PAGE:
I remember sitting on a bus once, about a twelve hour ride. For the first part of the ride, this long-haired young man a couple seats in front of me kept fidgeting. Just seemed unsettled, nervous. I didn’t think much on it, but still kept an eye out… on a bus, you never know if someone’s going to jump up to sing a song, or start stabbing and chopping off heads. Finally after a couple hours on the bus, he rose abruptly out of his seat, walked two steps back to face me, and said, “Can I tell you about Jesus?” It took me about a tenth of a second to see the situation in its entirety. A young man, caught up and excited about new beliefs, wanting egotistically to tell people about it all, but it is still all about him, his needs, only in the guise of teaching others. He was being inappropriate, he was not listening to calmness or timing and obviously picked out a ‘victim’ early on and then spent a couple hours fidgeting his courage up to the point where he could make the leap, without any consideration of the other passengers or whether he was embarrassing me… or even if this was something he should be doing. A dozen other things came to me also, including that I’d been semi-dozing with eyes only half open, and that he’d completely startled me out of that nap, without even trying to introduce himself or wake me gently. It was all wrong, in every way, so I spit the hook:
I did not think about talking about Jesus, or letting him down easily, or embarrassment, I just responded to the entire happening, and said loudly and abruptly, “NO!” He jerked around like he’d been slapped, sat down immediately, said not another word to me or anyone, avoided people during bus stops, and that was the end of it. He was being entirely blind and inappropriate, and I responded to that entire situation. And you know what? He will have learned something from that. He’d have thought out the angles, and learned something. And the people around us did, too, I could see it in their faces. Everyone just ‘got it’, that the response was perfect and sincere to the situation.
With other people I respond equally appropriately to the circumstances. If they’re being terrible I’ve literally said, “Fuck off, go away. You’re being awful.” And to others, “I am so sorry. Maybe I would like to talk about this or listen to you some time, but right now I’m a million miles away and I want to stay in my own space. Sorry about that, please don’t feel uncomfortable.” With others, I can gently or sternly take them to task if they’re really overstepping. Sometimes the circumstances are such that my response is to simply sit and listen. Not get drawn in, not rebuke or send them away, just sit and abide through it, kindly, patiently, quietly, let it happen and let it pass, as all things do. Other times the situation lets me know that I am fine to begin a conversation with this person, actually get into it. There is no predetermined right or wrong response, we must feel that out differently in each situation. But in each case, I immediately spit out the hook they’ve snagged me with, step back, look at what is really happening, and try to honestly respond to that. Respond not to the hook they are trying to set into me, but respond to the entire situation. The essential practice is not in how you respond, but in making sure you are not hooked, wriggling.
You can even spit out your own hook that has trapped your own mind. Sometimes you’ll be caught up in yelling at others, or trying to work out a tricky situation, or just in some rant or thought or action you can’t seem to stop yourself from doing. Maybe now, this tool will start to arise in your memory during those times. You can spit out whatever you are ranting at or thinking about, and say to yourself or anyone who’s on the receiving end, “Hold it. Wow, am I ever ranting. I am so mad. Or Confused or worried. This is really taking its toll on me. Oh, I can see now you’re really stressing too. Forget what I was just on about, let’s talk about how lost I am in this, right now… holy cow, look how lost I have become into it.” You can step back from your own hook, and look at how hooked you are, deal with that directly. This works in situations as benign as someone showing you too many family pictures in the photo album, to the point of discomfort, and right on up to overbearing or threatening people who are trapping you in fear and intimidation. You can go from ‘Okay, that’s all for me. Too many pictures now, they’re great but my brain is becoming mush’, all the way up to ‘Back off or I’ll call for help. What you’re saying is no longer important, it’s what you’re DOING! You’re being threatening and scary, stop this or I’ll take some kind of action’. Get off their hook, what they’re talking about, and deal with what is really happening.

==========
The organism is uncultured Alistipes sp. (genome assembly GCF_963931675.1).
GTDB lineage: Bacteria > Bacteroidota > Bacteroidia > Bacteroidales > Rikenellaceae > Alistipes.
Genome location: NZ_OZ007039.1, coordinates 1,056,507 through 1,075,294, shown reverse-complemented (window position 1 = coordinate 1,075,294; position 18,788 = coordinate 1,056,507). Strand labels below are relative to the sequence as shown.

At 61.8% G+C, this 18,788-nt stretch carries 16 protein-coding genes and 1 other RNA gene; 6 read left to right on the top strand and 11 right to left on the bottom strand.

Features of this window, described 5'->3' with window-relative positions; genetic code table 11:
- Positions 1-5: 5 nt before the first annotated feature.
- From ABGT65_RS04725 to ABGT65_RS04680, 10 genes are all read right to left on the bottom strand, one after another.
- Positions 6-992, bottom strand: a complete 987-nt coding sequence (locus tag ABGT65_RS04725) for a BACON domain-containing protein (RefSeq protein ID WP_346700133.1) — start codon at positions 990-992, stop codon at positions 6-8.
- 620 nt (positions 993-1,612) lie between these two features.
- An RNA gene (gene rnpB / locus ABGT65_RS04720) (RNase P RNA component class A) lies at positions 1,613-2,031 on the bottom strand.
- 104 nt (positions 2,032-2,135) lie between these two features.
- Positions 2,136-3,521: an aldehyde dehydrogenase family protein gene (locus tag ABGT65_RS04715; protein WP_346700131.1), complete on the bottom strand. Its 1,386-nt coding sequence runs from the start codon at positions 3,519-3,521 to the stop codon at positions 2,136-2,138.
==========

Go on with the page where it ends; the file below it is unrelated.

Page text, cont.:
I owe this to myself, you owe this to yourself, so that we don’t dwell in powerlessness, bitterness, anger, rage, animosity, blindness, resentment towards situations and towards people who entrap us, make us feel powerless, wriggling. Escape the trap, look at the trap for what it is, and respond accordingly. No list needed, you don’t plan it out. You are in the moment, free-form, when you learn this tool well. Your mind becomes like a fish swimming. Free. You don’t need to plan out what to do and say during possible uncomfortable encounters; when you learn to spit what they’ve hooked you with, to step back and look at what is happening, and respond accordingly to the happening and not the hook, you become clear and free in your dealings with people. Your ways of responding to what they are doing to you… are so honest, that you will be improving and clearing your mind, improving and clearing their minds, and improving and clearing the minds of those around you who see how you are dealing with tricky situations.
It doesn’t go away. You can’t just wish people to go away, for bad situations to go away. So since you have to deal with it in some way, why not accept that it’s happening… but instead of being trapped into dealing with whatever topic they are forcing on you, deal with what they are DOING to you. Make it real, say it out loud, deal with that part of the situation. Doing so will actually take you, and them, to a whole new place of clarity, knowledge, sincerity, growth.
It takes awhile for this one to sink in. Once this tool sinks in to you, the hook never again will. The moment it tries, you’ll always be aware of the hook, you’ll avoid it where you can, and when you can’t avoid it, at least now you’ll know how to spit it out. Literally make yourself spit the hook, when you feel your mind is trapped and you’re wriggling. Back up out of the topic, let it become unimportant, and respond to what is REALLY happening.
You’ll get better at it. Sometime when you’re hooked, you’ll start to recognize that you’re hooked, just like I’ve described in some of my stories here. You might not figure out, or have the courage, to spit the hook right away, or look at what is really happening and deal with it appropriately… but simply knowing your mind is hooked, is the first step. The rest will follow. Become aware of the hook. Later, the spitting will all be done naturally by you, you’ll get so good at it.
SPIT THE HOOK